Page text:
Tuesday, July 02, 2019

[IF Comp 2018] The broken bottle

After a bit of a hiatus, I'm back posting some of my IF Comp 2018 reviews. They're all quite spoilery, so beware!

The Broken Bottle by Josh Irvin

In Disney’s The Little Mermaid, the mermaid and the prince she so desperately loves end up marrying. In the original Andersen fairy tale, the prince marries a princess and the mermaid’s heart breaks. Disney changed the story in order to make it more… well, the gamut of possible answers ranges from “appropriate for children” through “commercially successful” to “American”, but one thing we can no doubt agree on is that it changes the nature of the entire story in a fundamental way. But what about an interactive version of the story where you could get either ending depending on the choices you make earlier? Would it work? What kind of story would it be?

In essence, these are the questions asked by The Broken Bottle, although the game features an original story instead of rehashing an existing one. But it is a fairy story, seemingly targeted at an age category of approximately 8-12 years old, where you can end up with either a stereotypical Disney ending or a very dark ending indeed, depending on the choices you make. At first, I got the Disney ending, complete with the sickly sweet moral that “there’s nothing more important than friendship” and a final sentence that reads: “No, they would never be alone again, and that was worth all of the treasure in the world.” It was almost more then I could handle. But I’m glad I replayed to check out the other possibilities and found that you can also end up betraying your sibling and even turning him towards evil. This juxtaposition of Disney and despair is what made the game interesting to me.

Of course, it is a fair question whether Disney and despair can be more than juxtaposed; whether they can also be integrated. Now The Broken Bottle certainly attempts to integrate them; I can even imagine that the dichotomy I’ve been spelling out was never on the author’s mind. But the integration doesn’t fully succeed. In reading the story, one is always aware of an uneasy tension between easy moralism and dark realism; between a world in which being nice and loyal always leads to a happy ending and a world in which scarcity of resources and human egotism make the tragic inescapable. Insofar as the game tries to bring these worlds together, it doesn’t succeed. But it is an instructive failure.

I wasn’t blown away by the other aspects of the game. I found the interface rather annoying, not least because it forced me to have very little text on a page even though I was playing the game at a very high resolution. Another weakness of the interface was the absence of Save/restore. On the positive side, the book format does allow the author to put in some stylish images. While the character portraits are merely okay, the pictures of the outside and inside of the tree house are really good and help bring the world to life.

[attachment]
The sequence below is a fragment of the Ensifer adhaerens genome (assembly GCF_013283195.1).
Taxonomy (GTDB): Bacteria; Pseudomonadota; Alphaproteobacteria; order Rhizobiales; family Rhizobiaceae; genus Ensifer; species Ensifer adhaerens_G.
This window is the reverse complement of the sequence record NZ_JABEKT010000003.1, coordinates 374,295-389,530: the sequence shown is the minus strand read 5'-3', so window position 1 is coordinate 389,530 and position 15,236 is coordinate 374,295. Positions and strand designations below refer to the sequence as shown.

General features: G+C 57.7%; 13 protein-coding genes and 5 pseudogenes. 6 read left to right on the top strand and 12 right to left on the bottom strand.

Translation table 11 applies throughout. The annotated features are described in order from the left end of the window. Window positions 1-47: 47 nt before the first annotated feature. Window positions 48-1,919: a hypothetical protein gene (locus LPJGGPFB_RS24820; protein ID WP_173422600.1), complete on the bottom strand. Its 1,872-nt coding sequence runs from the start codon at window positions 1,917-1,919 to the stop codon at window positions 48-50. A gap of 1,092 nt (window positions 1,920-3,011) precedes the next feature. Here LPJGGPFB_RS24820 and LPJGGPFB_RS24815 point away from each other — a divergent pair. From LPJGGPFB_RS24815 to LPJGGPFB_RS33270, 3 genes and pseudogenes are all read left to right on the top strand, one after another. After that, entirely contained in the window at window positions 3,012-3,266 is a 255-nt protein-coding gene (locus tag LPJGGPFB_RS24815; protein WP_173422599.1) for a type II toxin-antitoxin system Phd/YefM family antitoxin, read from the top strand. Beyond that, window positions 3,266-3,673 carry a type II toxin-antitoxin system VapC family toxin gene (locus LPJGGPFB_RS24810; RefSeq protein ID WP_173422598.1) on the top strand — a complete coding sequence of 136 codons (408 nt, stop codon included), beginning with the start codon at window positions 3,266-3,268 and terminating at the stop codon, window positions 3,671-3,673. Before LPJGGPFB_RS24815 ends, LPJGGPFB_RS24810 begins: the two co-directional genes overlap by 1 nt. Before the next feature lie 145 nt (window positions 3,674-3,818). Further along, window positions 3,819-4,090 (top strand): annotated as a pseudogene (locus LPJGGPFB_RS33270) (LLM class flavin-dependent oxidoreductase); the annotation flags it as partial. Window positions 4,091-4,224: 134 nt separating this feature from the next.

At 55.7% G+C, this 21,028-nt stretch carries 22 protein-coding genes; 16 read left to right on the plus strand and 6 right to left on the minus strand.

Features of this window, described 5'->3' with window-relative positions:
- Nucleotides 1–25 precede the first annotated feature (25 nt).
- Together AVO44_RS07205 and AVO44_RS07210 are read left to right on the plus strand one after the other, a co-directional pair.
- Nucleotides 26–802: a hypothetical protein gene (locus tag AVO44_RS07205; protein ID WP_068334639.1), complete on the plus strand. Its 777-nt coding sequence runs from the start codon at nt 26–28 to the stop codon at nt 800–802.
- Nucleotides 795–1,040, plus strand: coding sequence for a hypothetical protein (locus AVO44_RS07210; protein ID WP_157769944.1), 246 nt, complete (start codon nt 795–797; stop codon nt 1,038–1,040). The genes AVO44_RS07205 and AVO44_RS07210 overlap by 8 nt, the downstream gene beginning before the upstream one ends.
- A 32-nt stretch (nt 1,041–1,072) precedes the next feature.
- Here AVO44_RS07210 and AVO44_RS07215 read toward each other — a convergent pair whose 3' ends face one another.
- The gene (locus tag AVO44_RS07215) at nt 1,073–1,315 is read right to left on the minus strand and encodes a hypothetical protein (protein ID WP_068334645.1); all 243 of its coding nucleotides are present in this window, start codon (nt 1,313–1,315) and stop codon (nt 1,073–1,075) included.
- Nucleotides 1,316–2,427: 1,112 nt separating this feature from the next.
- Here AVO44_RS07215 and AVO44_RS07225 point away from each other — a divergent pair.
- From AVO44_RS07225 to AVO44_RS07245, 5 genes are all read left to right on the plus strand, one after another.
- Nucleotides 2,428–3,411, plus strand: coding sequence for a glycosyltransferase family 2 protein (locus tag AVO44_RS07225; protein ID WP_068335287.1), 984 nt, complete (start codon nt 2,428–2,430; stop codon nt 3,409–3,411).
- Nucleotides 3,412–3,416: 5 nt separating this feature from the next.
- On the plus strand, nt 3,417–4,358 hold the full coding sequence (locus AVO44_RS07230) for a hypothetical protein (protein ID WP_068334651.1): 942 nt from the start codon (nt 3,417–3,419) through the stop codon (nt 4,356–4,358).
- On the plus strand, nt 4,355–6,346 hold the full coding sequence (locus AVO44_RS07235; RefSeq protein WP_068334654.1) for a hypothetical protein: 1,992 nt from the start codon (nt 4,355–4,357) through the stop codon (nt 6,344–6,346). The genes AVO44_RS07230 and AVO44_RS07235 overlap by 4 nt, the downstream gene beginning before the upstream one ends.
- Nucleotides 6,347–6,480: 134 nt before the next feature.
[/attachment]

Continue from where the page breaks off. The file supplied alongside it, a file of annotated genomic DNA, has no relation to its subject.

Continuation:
Interactivity is very low: there is a lot of text between the choices, far more than I am comfortable with when reading an interactive work, and most of the choices turn out to be meaningless. (Do you want to buy A or B? Never mind, whatever you choose you’ll get both of them. How do you want to leave the tree house? Don’t bother, the results are identical.) While meaningless choices are a common trick of the trade, one should be wary of them if one’s game has almost no choice points to begin with. Fortunately, this situation improved as the game moved on, where choices become both more numerous and more meaningful.

The truly crucial choice is the one between saving your brother or going along with the evil guy’s offer. I was rather confused by the way this was presented, in several ways. First, I was confused by the situation itself. Given that the evil guy has me in his power, why would he offer me a deal? And why is the content of the deal that he’ll keep my brother, given that just a few pages eariler he has told me that what he really wants is me? I was also confused by the phrasing of the choice. Part of the evil guy’s offer is that he’ll spare my brother, so it seems that saving your brother and accepting the offer are not mutually exclusive; but it turns out that they are. Finally, I was confused that depending on earlier choices, the saving your brother option was interpreted very differently by the game. In the worst circumstances, it is interpreted as not trying to save your brother, but instead taking up the evil guy’s offer. Huh? I think this is a part of the game that might be fruitfully clarified.

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